6th: There is no guarantee that the neighborhood will be rehabilitated. Same goes for NYS, but i'd rather go to Stan's than to see 50 muffler shops and a parking lot.

    Leave a comment:


  • kevin in az
    replied
    In all the discussion I cannot believe the HHH Metrodome hasn't been mentioned, so allow me.....

    Having lived in Minneapolis for over 30 years, I never thought I'd ever have a worse baseball experience than the Metrodome a.k.a. the Plastic Palace of Noise. That was until about 10 years ago I found myself in Philly and decided to see a Phillies game at the Vet. Now granted the weather was subpar which probably lent a hand to there being a sparse crowd, however, I swear the people were out-numbered by the rats.

    Getting back to the Metrodome. It is a horrible place to watch baseball as the Twins have been forced to play baseball in the corner of a football stadium for 28 years. And if your seats are located beyond first and third, you will need a chiropractor the following day to realign your neck. I cannot wait for the Twins to finally return outdoors, but even more so for them to return to a ballpark. Met Stadium was no jewel but it was extremely comfortable and had awesome sightlines for baseball.

    Leave a comment:


  • Rob R
    replied
    Originally posted by Ralf View Post
    I can appreciate most people not liking Shea and thus trashing it. Its one of the oldest ballparks in the league (behind Wrigley, Fenway, and Dodger Stadium - Yankee Stadium was built in 1975 as far as I'm concerned) and its completely utilitarian.

    I for one like Shea. I like the railings that people complain about; they're great to lean your arms on. I like the exterior "blurple" with neon lights. I like that you can take the LIRR or the 7 train to the game. I like most of the sight lines. I like the ambiance. I like the history. And most of all, I like that fact that there aren't a bunch of poser corporate types or poser bandwagon fans that cheapen the whole feel of the team and stadium. I'm going to miss the ole girl when she is gone. That said, bring on Citi Field and the creature comforts we've lived without forever.
    I hear ya, regarding the sentimentality that goes with it. That's something you can take away and will forever live in your mind. But, Shea was monstrosity that truly never had a prime (as a stadium) so I can't even say that it's well past it.

    In it's place you'll be getting a word-class stadium and a new set of memories.

    Leave a comment:


  • Ralf
    replied
    I can appreciate most people not liking Shea and thus trashing it. Its one of the oldest ballparks in the league (behind Wrigley, Fenway, and Dodger Stadium - Yankee Stadium was built in 1975 as far as I'm concerned) and its completely utilitarian.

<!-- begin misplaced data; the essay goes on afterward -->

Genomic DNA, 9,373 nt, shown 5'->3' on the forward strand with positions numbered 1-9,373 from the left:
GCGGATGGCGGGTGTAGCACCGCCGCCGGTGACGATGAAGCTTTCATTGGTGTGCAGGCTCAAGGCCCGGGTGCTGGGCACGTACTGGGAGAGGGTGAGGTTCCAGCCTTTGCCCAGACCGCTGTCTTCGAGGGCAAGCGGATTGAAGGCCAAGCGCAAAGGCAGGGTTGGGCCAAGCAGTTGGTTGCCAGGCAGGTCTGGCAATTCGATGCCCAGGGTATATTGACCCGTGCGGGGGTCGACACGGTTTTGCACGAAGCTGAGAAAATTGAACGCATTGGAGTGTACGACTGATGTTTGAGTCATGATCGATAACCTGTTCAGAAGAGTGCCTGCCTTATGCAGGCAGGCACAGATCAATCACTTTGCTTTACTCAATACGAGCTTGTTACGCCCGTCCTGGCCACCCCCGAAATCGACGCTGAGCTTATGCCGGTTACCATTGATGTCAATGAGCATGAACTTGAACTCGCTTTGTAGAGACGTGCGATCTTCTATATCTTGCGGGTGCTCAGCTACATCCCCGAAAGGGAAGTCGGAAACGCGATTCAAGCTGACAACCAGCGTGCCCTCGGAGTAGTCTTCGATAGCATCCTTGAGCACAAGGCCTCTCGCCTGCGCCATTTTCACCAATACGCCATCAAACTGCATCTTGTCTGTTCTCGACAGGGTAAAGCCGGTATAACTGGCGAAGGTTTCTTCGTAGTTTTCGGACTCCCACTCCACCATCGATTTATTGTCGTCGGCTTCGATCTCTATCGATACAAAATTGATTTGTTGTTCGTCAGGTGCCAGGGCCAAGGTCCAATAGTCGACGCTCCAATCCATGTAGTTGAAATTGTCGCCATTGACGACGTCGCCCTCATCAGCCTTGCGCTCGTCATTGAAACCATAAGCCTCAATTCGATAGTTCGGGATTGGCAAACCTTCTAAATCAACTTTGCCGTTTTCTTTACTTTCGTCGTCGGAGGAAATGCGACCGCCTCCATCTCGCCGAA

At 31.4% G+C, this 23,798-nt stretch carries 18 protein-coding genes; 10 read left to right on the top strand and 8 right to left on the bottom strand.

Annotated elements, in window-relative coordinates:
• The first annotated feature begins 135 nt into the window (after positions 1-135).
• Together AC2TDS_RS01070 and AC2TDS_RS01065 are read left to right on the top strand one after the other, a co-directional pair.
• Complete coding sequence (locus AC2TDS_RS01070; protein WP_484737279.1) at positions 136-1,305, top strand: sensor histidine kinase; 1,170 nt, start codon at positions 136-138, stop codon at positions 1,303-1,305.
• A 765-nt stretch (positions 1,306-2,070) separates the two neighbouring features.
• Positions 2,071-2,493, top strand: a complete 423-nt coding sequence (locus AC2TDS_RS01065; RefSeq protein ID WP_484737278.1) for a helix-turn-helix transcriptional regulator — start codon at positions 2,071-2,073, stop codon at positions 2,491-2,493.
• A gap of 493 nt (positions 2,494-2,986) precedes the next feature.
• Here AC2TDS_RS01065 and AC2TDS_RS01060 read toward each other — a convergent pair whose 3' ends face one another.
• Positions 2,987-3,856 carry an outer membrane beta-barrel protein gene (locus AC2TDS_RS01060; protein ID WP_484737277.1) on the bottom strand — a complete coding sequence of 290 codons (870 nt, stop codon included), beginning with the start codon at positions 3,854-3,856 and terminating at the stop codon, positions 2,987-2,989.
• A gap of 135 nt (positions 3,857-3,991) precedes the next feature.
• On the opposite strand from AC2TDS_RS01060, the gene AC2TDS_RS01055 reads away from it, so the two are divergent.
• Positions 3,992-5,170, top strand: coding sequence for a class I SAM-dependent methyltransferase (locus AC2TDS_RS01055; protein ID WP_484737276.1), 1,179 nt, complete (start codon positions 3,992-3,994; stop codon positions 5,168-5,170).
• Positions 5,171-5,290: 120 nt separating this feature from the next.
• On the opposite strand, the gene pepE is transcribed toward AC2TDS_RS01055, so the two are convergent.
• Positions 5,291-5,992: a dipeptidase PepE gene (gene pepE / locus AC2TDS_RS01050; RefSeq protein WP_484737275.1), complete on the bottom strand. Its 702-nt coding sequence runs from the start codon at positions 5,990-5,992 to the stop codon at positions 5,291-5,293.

I for one like Shea. I like the railings that people complain about; they're great to lean your arms on. I like the exterior "blurple" with neon lights. I like that you can take the LIRR or the 7 train to the game. I like most of the sight lines. I like the ambiance. I like the history. And most of all, I like that fact that there aren't a bunch of poser corporate types or poser bandwagon fans that cheapen the whole feel of the team and stadium. I'm going to miss the ole girl when she is gone. That said, bring on Citi Field and the creature comforts we've lived without forever. Its also going to be great, once the neighborhood is rehabilitated, to be the only sports franchise (save the Rangers) that you don't need a flack jacket to go out to a bar around before and after the game.
    Last edited by Ralf; 07-07-2008, 03:37 PM.

    Leave a comment:


  • Rob R
    replied
    Originally posted by Yankees2k6 View Post
    Shea is awful, and I never been there.
    You're not missing anything. It's cheesy, tacky (kinda like the Met's 47 uniform combos), dumpy, sits on swamp land in the middle of nowhere, the outfield view is a parking lot and planes seem to take off or land every few seconds from LaGuardia. In short, it's falling apart and not a pleasant experience in the least. Also, the surrounding neighborhood is filled with seedy chop shops.

    Unless they do something within the neighborhood, as much as an improvement as Citi is over Shea, CitiField will suffer from many of the same maladies.

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  • DMR67442
    replied
    MONTREAL FOR SURE ABOUT 5000 PEOPLE THERE

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  • Yankees2k6
    replied
    Originally posted by Rob R View Post
    Shea Stadium by a mile. It's a dump within a dump that sits on a dump.
    Shea is awful, and I never been there.

    Leave a comment: